Since the conflict of Northeast region is based on identity issue, except a few, the state government's efforts to reach out to the people through various social security programmes during lockdown period, prolonged national lockdown and Coronavirus preventive measures disconnected the support base of the rebel groups. Due to the lockdown, the police presence has also increased, and each village is placed under police surveillance. This disturbed the supply chain of the rebel groups, who are mostly dependent on the locals for food, funding and also ferrying of arms and ammunitions. The security forces worked as saviours by reaching out to the people with food supplies, medicines and other emergency requirements. At the same time, the security forces continued its operations against those insurgents who were not amenable to the peace negotiations.
Most importantly, in the case of NE insurgents, the trans-boundary lockdown or global lockdown due to COVID-19 (or simultaneous lockdown in Myanmar and Bangladesh) and strict vigilance at the borders restricted their movements. In the absence of human intelligence and limited mobility, the rebels depended more on mobile phones for intelligence gathering. That exposed them to state surveillance. For example, acting on India's request, on May 15, the Myanmar military handed over 22 leaders of the northeast insurgent groups to the Indian government.
Left-Wing Extremism (LWE)
For the LWE groups, the lockdown period was a crisis as well as an opportunity. In terms of emergency, the LWE were vulnerable to COIVD-19 lockdown than rebel groups of J&K and NE because their movement has been more people-centric than others. Moreover, it has been an ideological movement based on socio-economic issues. Therefore, the CPI-Maoist struggles to cope with the situation, given their over-dependence on the local people. To note, CPI-Maoist is responsible for 98 per cent of violence and attacks on the state machinery.
During normal times, the CPI-Maoist purchases ration and other essential commodities mainly from village-level Haat or markets through their local agents. During this time, their supply of food and other necessary items were affected. For example, one media report indicated that in the Bastar region, one of the Maoists stronghold areas, the CPI-Maoist could not procure essential items as over 480 weekly haat bazaars (local Agri market) remained closed for the past three weeks. 
Similarly, Malkangiri-Koraput-Visakha Border (MKVB) division under the Andhra Odisha Border Special Zonal Committee (AOBSZC) of the CPI-Maoist had reportedly offered a unilateral ceasefire, especially in areas under the MKVB. The Maoists justified the move by stating that the truce would facilitate the relief operations of the government in the remote areas to fight COVID-19. However, the fact was that the CPI-Maoist wanted to access the government ration supply in the tribal regions since the outfit's supply chain was depleting due to the lockdown. Since the state did not respond to the offer, the AOBSZC on April 24, 2020, called upon the people to join the struggle against the capitalistic forces, which it said is destroying the earth for their selfish goals.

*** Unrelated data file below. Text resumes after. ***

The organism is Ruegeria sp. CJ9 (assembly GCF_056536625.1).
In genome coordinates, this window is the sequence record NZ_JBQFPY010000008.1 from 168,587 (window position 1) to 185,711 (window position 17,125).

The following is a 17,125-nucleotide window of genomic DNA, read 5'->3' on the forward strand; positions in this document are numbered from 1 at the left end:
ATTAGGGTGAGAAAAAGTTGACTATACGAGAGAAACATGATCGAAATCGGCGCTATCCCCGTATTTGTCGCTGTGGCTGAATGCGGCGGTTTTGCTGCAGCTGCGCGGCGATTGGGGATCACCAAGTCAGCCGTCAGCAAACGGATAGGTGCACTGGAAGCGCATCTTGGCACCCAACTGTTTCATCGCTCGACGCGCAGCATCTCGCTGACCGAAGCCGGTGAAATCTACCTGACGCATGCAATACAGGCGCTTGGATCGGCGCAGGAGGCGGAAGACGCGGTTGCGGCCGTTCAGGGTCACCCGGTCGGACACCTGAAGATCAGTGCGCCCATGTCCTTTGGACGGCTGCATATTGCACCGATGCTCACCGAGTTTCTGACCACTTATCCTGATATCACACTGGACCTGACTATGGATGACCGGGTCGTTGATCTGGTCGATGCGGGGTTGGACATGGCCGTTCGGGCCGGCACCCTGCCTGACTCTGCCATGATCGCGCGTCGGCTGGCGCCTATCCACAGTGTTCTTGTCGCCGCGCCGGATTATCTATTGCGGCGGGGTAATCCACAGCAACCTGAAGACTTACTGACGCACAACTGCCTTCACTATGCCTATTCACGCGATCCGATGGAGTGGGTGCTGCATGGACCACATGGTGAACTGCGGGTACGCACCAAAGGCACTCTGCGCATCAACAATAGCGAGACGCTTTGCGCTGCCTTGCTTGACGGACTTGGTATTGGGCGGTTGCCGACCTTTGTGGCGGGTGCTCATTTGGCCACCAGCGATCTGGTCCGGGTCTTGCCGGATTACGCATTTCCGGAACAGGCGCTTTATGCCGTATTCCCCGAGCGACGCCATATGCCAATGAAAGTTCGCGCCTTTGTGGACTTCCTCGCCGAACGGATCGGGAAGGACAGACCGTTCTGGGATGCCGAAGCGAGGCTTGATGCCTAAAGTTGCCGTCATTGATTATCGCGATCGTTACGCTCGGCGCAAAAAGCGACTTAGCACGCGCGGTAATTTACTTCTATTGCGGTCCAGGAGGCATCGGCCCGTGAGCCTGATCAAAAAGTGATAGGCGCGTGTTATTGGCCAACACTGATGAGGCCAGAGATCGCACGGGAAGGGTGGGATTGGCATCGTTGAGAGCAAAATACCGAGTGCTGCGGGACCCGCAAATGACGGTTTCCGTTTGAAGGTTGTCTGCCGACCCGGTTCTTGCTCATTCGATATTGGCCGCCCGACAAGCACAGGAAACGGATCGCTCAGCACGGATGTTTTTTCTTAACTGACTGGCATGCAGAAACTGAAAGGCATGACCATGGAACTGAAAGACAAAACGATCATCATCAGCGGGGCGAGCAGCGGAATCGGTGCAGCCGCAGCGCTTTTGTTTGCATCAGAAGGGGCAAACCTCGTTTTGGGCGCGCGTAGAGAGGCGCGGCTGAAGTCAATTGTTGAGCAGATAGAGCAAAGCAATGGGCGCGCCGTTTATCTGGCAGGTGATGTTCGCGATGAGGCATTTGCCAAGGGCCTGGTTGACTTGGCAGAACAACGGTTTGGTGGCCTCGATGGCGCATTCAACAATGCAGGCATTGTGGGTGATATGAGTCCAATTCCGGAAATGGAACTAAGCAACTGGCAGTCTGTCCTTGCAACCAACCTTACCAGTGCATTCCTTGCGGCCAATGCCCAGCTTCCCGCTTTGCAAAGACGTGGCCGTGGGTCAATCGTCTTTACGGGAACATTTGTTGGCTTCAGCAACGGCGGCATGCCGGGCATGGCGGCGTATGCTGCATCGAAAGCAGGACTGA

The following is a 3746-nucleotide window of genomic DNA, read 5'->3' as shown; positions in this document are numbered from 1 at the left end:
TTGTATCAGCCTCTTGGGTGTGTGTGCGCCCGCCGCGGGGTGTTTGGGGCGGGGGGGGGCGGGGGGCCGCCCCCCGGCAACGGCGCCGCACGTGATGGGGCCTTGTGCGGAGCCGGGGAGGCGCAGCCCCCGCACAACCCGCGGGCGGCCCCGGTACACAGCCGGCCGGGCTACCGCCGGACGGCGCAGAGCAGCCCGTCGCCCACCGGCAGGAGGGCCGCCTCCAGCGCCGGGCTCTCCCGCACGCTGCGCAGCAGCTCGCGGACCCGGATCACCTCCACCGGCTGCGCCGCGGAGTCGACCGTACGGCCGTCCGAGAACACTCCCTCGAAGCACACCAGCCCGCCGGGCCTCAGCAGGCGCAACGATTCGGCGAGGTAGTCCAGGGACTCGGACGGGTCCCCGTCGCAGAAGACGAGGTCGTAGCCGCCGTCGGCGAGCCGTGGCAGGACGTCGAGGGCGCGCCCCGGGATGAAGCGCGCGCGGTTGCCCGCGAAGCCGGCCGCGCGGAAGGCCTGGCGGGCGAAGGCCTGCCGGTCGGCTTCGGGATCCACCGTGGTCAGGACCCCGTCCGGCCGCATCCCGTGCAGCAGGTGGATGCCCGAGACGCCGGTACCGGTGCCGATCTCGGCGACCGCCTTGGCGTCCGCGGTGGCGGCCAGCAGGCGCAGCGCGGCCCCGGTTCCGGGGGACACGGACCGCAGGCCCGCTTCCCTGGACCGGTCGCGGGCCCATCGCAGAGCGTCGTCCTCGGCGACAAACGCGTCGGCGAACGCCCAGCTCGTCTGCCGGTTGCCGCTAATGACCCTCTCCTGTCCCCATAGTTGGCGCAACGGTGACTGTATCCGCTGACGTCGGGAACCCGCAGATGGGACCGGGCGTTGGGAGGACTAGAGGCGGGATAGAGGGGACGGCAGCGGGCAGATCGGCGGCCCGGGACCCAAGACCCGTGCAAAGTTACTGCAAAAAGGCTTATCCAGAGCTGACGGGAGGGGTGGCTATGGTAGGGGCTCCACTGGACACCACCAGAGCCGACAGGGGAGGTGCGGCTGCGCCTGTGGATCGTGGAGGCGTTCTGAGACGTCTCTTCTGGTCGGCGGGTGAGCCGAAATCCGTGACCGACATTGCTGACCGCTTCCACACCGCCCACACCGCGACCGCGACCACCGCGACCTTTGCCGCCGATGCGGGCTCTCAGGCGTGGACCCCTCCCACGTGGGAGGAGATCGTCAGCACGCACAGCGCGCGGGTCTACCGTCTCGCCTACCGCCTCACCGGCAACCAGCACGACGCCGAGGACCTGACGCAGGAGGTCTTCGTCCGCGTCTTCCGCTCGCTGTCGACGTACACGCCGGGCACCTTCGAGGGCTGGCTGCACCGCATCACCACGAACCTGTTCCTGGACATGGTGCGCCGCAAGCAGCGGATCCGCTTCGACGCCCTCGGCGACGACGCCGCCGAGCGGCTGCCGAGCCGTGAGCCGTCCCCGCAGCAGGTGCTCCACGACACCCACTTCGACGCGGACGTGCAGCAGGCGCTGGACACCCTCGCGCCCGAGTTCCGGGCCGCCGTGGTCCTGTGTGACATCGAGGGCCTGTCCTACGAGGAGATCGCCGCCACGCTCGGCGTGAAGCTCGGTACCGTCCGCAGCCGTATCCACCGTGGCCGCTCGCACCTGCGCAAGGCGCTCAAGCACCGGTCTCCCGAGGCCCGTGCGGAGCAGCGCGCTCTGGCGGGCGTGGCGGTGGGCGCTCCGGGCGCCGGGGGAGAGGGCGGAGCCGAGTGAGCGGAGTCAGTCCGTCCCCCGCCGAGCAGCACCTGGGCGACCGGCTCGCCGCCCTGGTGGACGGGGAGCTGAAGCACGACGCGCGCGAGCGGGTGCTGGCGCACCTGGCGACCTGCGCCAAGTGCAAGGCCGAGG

Interestingly, other CPI-Maoist divisions took advantage of the situation. On the pretext of spreading awareness about COVID-19 in the villages, some Maoists, especially from Bastar region reportedly recruited new cadres and instigated their local recruits to demand more ration. On May 10, the security forces killed one Maoist cadre who was trying to recruit villagers in the Gadchiroli district of Maharashtra.  Media reports indicated that by taking advantage of lockdown period and due to less number of operations in the Area of Responsibility (AOR) of security forces, the Maoists conducted intensive recce in the Rajpenta and Chimilipenta areas in Chhattisgarh's Dantewada district to plant Improvised Explosive Devices. There were also reports about the CPI-Maoist holding meetings in the Bastar region to regain strength.
The lockdown during COVID-19 period has both advantages and disadvantages for the rebel groups. This pandemic could be a difficult time for them. But there are also instances of no significant impacts of lockdown on the rebel groups' operations. In the post-COVID period, the rebels might regain strength by taking advantage of economic slowdown and unemployment. It could be an ideal situation for both Maoists and Islamists. However, the survival of ideological and religious-based movements is more likely than the ones based on the socio-economic agenda in this kind of situation.
[The article is part of South Asia Conflict Monitor, May 2020.]